Earlier in the month, German national team manager Joachim Löw made the executive decision to bring all of the nation’s fringe players and youngsters to Russia for the Confederations Cup this summer. The decision, to help determine the future of German football, has looked to be a smart one, as several ‘B-team’ players have looked very confident against some of the world’s best.
Philipp Lahm and Bastian Schweinsteiger, arguably the two greatest Germans of all-time at their positions, are done with international football, while Die Mannschaft also lost legends of this era in Per Mertesacker and Lukas Podolski to international retirement.
Additionally, much of the 2014 World Cup winning squad are in the latter-half of their careers. Die Mannschaft also lost legends of this era in Per Mertesacker and Lukas Podolski to international retirement. Jerome Boateng, Benedikt Höwedes, Mats Hummels, Sami Khedira, Toni Kroos, Thomas Müller, Mesut Özil and Marco Reus all will be 28 or older by the 2018 World Cup, so Löw needs a new wave of players to rely on for the future.
Only four players on the roster at the 2017 Confederations Cup are locks to earn a coveted spot for Russia next summer – Julian Draxler, Jonas Hector, Joshua Kimmich and Marc Andre ter Stegen. The rest entired this summer fighting to earn the manager’s attention to capture a spot for the World Cup.
Three veteran forwards look to be locks for next summer barring injury in Müller, Andre Schürrle and Mario Gomez. That trio may have racked up accolades both domestically and internationally, but Müller is coming off a poor Bundesliga season by his standards, Mario Gomez is nearly 32 and Schürrle has taken a step back from the player he was four years ago.
Of the three forwards Löw chose for the Confederations Cup, Lars Stindl and Timo Werner have both really impressed. Stindl is an inspirational and dedicated player, as the 28-year-old Borussia Mönchengladbach centre-fielder saw his first-ever international appearance in 2017 following his standout campaign at Borussia. Stindl scored the opening goal in two of Germany’s three group stage matches against Australia and Chile. After pouring in 18 goals last season for ‘Gladbach and these solid showings, Stindl is on track to overcome the odds and make his first trip to the World Cup at age 29 next summer.
Werner, Germany’s most promising young striker, has also lived up to his billing so far in Russia, notching a brace in their 3-1 win over Cameroon to advance to the semi-finals. After a transfer from Stuttgart to Leipzig last summer, Werner broke out and scored 21 goals for the Red Bull side in 2016/17, leading Leipzig to a second-place Bundesliga finish. Germany’s weakest link for much of Löw’s tenure has been a true striker and Werner is the likely candidate to finally fill that hole. Right now, we may very well be watching Germany’s striker of the next decade begin his international career.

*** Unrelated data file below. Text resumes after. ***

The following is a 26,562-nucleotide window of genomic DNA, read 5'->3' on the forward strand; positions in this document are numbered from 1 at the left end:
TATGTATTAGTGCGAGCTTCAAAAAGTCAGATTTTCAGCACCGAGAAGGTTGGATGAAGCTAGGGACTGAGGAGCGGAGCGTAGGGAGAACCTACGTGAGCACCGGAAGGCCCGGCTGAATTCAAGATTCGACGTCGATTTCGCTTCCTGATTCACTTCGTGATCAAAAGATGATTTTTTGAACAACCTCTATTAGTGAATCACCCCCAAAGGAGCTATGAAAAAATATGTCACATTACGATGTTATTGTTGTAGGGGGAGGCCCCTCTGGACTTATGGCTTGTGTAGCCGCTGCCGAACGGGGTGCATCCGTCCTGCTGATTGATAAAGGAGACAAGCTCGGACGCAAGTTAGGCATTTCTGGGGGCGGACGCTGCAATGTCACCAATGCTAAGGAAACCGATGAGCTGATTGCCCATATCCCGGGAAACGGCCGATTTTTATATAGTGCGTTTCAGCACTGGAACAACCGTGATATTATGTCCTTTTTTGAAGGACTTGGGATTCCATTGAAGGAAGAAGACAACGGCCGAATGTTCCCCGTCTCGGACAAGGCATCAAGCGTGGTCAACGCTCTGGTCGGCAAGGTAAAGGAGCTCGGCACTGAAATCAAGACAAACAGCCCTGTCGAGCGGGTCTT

Defensively, Hector has been fantastic as he has been for the past two years of his career. The Köln left-back, who burst on the international scene at the 2016 Euro’s, has all-but secured the starting left back spot for Germany next summer barring injury. However, there are still a couple spots open at the backup centre-back and right-back positions for next year’s squad.
Kimmich, the Bayern Munich defensive midfielder, has also been a reassuring presence and consistent player this tournament. He will see playing time in the World Cup and is one of the best and most experienced under-23 German.
Two midfielders who have been standouts and made the most of their opportunities are Leon Goretzka and Sebastian Rudy. Goretzka was the Man of the Match against Australia, drawing a penalty and scoring a beautiful goal along with providing consistent, mistake-free play at the central midfield position. The 22-year-old Schalker is riding his success from the previous Bundesliga campaign, and his steady presence has to be great for his odds of playing in his first World Cup.
Rudy, who has made the move from Hoffenheim to Bayern this summer, is a similar story to Stindl. At 27, Rudy wasn’t a regular for Germany internationally until last year, and he’s yet to score an international goal. This is a versatile player who often uses his physical frame to boss the midfield, and he can also play right-back or centre-back if needed. Rudy has looked very comfortable in this tournament, and would be a perfect option as a reserve next summer who could add depth in multiple areas.